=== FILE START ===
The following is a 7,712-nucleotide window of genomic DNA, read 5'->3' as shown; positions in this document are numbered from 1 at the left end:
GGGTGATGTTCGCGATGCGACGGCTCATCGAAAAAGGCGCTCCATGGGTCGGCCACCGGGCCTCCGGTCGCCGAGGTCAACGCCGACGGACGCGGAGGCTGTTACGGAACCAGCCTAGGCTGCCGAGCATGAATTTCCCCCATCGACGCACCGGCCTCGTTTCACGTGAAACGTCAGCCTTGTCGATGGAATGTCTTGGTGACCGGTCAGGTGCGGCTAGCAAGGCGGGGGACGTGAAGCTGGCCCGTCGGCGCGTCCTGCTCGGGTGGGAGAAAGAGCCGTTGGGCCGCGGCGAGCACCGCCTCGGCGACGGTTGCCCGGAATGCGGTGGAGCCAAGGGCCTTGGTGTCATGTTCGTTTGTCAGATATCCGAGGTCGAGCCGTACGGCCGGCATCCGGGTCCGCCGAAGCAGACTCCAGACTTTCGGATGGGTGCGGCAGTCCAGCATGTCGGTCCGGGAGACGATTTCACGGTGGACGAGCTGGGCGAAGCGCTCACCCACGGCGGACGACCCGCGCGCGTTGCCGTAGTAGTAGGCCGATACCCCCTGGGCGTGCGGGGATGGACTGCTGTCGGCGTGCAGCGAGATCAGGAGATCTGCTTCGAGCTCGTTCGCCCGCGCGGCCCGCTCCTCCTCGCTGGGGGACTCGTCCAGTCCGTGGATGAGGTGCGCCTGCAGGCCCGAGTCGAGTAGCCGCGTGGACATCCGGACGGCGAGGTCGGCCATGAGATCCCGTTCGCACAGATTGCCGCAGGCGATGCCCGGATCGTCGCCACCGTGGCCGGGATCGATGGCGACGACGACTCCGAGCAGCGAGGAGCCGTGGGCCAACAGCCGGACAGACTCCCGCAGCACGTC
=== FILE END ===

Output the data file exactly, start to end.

The following is a 7,712-nucleotide window of genomic DNA, read 5'->3' as shown; positions in this document are numbered from 1 at the left end:
GGGTGATGTTCGCGATGCGACGGCTCATCGAAAAAGGCGCTCCATGGGTCGGCCACCGGGCCTCCGGTCGCCGAGGTCAACGCCGACGGACGCGGAGGCTGTTACGGAACCAGCCTAGGCTGCCGAGCATGAATTTCCCCCATCGACGCACCGGCCTCGTTTCACGTGAAACGTCAGCCTTGTCGATGGAATGTCTTGGTGACCGGTCAGGTGCGGCTAGCAAGGCGGGGGACGTGAAGCTGGCCCGTCGGCGCGTCCTGCTCGGGTGGGAGAAAGAGCCGTTGGGCCGCGGCGAGCACCGCCTCGGCGACGGTTGCCCGGAATGCGGTGGAGCCAAGGGCCTTGGTGTCATGTTCGTTTGTCAGATATCCGAGGTCGAGCCGTACGGCCGGCATCCGGGTCCGCCGAAGCAGACTCCAGACTTTCGGATGGGTGCGGCAGTCCAGCATGTCGGTCCGGGAGACGATTTCACGGTGGACGAGCTGGGCGAAGCGCTCACCCACGGCGGACGACCCGCGCGCGTTGCCGTAGTAGTAGGCCGATACCCCCTGGGCGTGCGGGGATGGACTGCTGTCGGCGTGCAGCGAGATCAGGAGATCTGCTTCGAGCTCGTTCGCCCGCGCGGCCCGCTCCTCCTCGCTGGGGGACTCGTCCAGTCCGTGGATGAGGTGCGCCTGCAGGCCCGAGTCGAGTAGCCGCGTGGACATCCGGACGGCGAGGTCGGCCATGAGATCCCGTTCGCACAGATTGCCGCAGGCGATGCCCGGATCGTCGCCACCGTGGCCGGGATCGATGGCGACGACGACTCCGAGCAGCGAGGAGCCGTGGGCCAACAGCCGGACAGACTCCCGCAGCACGTC